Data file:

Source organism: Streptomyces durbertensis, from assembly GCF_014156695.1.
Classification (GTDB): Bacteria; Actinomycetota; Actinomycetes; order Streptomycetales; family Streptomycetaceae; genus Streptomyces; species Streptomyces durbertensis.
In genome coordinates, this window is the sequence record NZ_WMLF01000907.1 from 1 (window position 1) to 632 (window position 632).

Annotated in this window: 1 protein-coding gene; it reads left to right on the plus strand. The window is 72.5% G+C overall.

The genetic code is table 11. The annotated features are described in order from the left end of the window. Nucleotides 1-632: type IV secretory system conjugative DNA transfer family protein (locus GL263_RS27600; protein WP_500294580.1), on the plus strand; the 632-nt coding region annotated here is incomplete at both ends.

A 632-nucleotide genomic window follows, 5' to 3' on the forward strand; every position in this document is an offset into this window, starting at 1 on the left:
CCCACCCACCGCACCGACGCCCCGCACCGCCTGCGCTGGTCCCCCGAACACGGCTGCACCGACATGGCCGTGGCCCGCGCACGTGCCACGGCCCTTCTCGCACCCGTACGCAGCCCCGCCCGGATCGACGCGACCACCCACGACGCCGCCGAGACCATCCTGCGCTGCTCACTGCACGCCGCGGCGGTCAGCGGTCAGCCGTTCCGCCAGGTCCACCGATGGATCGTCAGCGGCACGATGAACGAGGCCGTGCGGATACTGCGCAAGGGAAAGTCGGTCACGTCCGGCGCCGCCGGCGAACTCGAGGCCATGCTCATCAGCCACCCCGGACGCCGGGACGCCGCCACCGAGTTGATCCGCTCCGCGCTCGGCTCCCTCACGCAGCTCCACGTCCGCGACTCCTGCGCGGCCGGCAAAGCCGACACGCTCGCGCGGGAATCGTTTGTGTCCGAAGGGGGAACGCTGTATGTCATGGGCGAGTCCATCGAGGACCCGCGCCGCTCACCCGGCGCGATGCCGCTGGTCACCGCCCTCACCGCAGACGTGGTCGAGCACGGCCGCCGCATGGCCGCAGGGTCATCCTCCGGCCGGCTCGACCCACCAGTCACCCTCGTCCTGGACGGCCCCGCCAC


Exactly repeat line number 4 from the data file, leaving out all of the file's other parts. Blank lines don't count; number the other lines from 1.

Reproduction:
Annotated in this window: 1 protein-coding gene; it reads left to right on the plus strand. The window is 72.5% G+C overall.